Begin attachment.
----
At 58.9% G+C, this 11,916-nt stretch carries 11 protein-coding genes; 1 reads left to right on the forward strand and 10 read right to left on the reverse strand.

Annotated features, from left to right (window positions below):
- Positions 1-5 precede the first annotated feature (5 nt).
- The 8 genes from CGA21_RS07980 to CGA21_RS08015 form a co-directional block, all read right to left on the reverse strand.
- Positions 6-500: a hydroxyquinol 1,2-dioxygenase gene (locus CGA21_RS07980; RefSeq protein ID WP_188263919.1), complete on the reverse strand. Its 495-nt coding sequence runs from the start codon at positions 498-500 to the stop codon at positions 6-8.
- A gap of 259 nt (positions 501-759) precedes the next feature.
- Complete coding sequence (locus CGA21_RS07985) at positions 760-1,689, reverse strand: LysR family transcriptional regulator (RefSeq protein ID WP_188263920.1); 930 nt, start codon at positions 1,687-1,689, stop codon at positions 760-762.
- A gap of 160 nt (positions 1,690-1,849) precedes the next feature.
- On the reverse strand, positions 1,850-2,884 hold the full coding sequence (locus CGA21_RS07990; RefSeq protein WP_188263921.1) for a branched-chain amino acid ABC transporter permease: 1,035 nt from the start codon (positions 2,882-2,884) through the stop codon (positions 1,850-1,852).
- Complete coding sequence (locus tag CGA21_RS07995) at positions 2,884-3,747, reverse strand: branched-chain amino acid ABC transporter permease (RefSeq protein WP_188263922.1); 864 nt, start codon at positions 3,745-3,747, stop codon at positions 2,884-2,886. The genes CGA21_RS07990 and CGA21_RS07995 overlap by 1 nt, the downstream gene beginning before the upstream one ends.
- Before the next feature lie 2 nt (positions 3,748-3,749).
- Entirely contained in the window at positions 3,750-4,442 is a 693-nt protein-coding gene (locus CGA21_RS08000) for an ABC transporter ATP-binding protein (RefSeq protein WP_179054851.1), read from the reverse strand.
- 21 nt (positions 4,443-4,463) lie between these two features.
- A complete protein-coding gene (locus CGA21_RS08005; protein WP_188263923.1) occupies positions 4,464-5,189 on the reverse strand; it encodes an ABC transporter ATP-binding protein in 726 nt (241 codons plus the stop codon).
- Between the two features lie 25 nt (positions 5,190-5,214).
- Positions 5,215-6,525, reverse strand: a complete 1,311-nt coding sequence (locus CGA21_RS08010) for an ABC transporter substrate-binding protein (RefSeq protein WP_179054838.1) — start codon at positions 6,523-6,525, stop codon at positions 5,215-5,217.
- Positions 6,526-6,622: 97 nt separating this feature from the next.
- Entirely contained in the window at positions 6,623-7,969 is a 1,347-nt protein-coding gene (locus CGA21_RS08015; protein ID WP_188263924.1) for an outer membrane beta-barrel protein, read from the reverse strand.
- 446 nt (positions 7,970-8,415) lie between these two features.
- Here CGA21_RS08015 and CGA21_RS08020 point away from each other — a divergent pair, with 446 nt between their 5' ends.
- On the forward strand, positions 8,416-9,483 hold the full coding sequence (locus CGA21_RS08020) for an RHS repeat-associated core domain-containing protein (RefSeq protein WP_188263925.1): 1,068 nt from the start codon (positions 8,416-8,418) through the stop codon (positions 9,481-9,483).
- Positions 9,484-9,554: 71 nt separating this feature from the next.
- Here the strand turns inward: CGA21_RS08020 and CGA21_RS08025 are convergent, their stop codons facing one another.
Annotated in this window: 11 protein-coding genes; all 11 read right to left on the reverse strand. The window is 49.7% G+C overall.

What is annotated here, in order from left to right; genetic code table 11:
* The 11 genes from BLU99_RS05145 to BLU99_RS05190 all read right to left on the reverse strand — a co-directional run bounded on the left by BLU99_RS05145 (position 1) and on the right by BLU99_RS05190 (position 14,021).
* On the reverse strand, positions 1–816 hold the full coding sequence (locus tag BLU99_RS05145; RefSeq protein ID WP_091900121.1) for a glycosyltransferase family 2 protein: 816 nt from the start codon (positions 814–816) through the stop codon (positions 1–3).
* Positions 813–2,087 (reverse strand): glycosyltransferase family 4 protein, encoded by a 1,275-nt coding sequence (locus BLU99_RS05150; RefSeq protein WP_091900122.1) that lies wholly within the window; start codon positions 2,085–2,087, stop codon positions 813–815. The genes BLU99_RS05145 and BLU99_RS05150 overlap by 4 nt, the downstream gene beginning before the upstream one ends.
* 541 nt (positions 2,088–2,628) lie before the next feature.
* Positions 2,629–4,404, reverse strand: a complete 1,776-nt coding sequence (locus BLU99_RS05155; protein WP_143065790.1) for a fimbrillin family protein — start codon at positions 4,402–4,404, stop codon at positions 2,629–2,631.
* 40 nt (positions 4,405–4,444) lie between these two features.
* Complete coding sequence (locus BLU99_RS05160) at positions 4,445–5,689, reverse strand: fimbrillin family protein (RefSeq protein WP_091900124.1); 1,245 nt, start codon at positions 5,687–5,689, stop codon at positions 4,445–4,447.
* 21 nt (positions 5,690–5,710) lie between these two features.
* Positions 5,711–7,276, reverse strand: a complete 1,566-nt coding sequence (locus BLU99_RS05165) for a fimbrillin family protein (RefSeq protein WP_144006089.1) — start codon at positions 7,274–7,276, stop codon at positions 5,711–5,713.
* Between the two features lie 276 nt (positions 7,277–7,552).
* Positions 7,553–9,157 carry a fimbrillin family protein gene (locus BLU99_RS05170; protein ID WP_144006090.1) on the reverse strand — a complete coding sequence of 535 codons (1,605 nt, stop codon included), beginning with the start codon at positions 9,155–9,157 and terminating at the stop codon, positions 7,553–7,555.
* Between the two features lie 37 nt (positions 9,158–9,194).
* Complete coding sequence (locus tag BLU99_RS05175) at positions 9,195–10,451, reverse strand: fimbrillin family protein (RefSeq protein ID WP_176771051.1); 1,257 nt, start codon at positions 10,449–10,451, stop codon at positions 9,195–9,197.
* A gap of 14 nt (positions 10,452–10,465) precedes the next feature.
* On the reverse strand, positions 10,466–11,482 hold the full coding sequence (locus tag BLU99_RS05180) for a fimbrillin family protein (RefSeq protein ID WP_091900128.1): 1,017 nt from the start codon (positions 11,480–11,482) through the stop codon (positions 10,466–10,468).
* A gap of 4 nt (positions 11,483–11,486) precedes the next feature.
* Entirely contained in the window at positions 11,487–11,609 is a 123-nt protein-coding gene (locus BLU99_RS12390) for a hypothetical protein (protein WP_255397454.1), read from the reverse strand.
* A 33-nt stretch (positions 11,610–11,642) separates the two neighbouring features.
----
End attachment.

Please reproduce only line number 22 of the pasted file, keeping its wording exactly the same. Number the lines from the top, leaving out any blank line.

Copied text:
- Positions 9,484-9,554: 71 nt separating this feature from the next.